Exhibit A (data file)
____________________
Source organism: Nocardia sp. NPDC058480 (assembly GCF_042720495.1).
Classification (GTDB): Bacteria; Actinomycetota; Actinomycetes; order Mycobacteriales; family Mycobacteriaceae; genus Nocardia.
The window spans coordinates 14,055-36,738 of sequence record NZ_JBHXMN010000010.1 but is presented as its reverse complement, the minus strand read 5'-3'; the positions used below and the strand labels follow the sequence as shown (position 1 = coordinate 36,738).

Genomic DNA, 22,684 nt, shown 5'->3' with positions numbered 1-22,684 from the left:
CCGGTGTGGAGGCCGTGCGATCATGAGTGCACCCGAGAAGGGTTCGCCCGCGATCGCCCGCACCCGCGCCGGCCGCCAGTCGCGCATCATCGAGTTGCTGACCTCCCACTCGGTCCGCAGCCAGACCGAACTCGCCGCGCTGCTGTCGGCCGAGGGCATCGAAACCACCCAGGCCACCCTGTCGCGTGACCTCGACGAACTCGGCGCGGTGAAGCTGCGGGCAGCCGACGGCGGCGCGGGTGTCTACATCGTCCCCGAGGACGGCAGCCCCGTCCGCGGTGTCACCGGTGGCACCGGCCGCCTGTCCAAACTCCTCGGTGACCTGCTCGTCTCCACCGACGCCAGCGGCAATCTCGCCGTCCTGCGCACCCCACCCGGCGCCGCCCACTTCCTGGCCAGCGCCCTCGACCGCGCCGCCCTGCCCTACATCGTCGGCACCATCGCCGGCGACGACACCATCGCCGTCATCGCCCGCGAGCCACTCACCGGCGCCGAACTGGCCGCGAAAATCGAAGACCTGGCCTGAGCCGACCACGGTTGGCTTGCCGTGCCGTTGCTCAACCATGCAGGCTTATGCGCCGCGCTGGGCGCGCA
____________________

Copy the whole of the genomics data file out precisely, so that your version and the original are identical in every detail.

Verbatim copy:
Source organism: Nocardia sp. NPDC058480 (assembly GCF_042720495.1).
Classification (GTDB): Bacteria; Actinomycetota; Actinomycetes; order Mycobacteriales; family Mycobacteriaceae; genus Nocardia.
The window spans coordinates 14,055-36,738 of sequence record NZ_JBHXMN010000010.1 but is presented as its reverse complement, the minus strand read 5'-3'; the positions used below and the strand labels follow the sequence as shown (position 1 = coordinate 36,738).

Genomic DNA, 22,684 nt, shown 5'->3' with positions numbered 1-22,684 from the left:
CCGGTGTGGAGGCCGTGCGATCATGAGTGCACCCGAGAAGGGTTCGCCCGCGATCGCCCGCACCCGCGCCGGCCGCCAGTCGCGCATCATCGAGTTGCTGACCTCCCACTCGGTCCGCAGCCAGACCGAACTCGCCGCGCTGCTGTCGGCCGAGGGCATCGAAACCACCCAGGCCACCCTGTCGCGTGACCTCGACGAACTCGGCGCGGTGAAGCTGCGGGCAGCCGACGGCGGCGCGGGTGTCTACATCGTCCCCGAGGACGGCAGCCCCGTCCGCGGTGTCACCGGTGGCACCGGCCGCCTGTCCAAACTCCTCGGTGACCTGCTCGTCTCCACCGACGCCAGCGGCAATCTCGCCGTCCTGCGCACCCCACCCGGCGCCGCCCACTTCCTGGCCAGCGCCCTCGACCGCGCCGCCCTGCCCTACATCGTCGGCACCATCGCCGGCGACGACACCATCGCCGTCATCGCCCGCGAGCCACTCACCGGCGCCGAACTGGCCGCGAAAATCGAAGACCTGGCCTGAGCCGACCACGGTTGGCTTGCCGTGCCGTTGCTCAACCATGCAGGCTTATGCGCCGCGCTGGGCGCGCA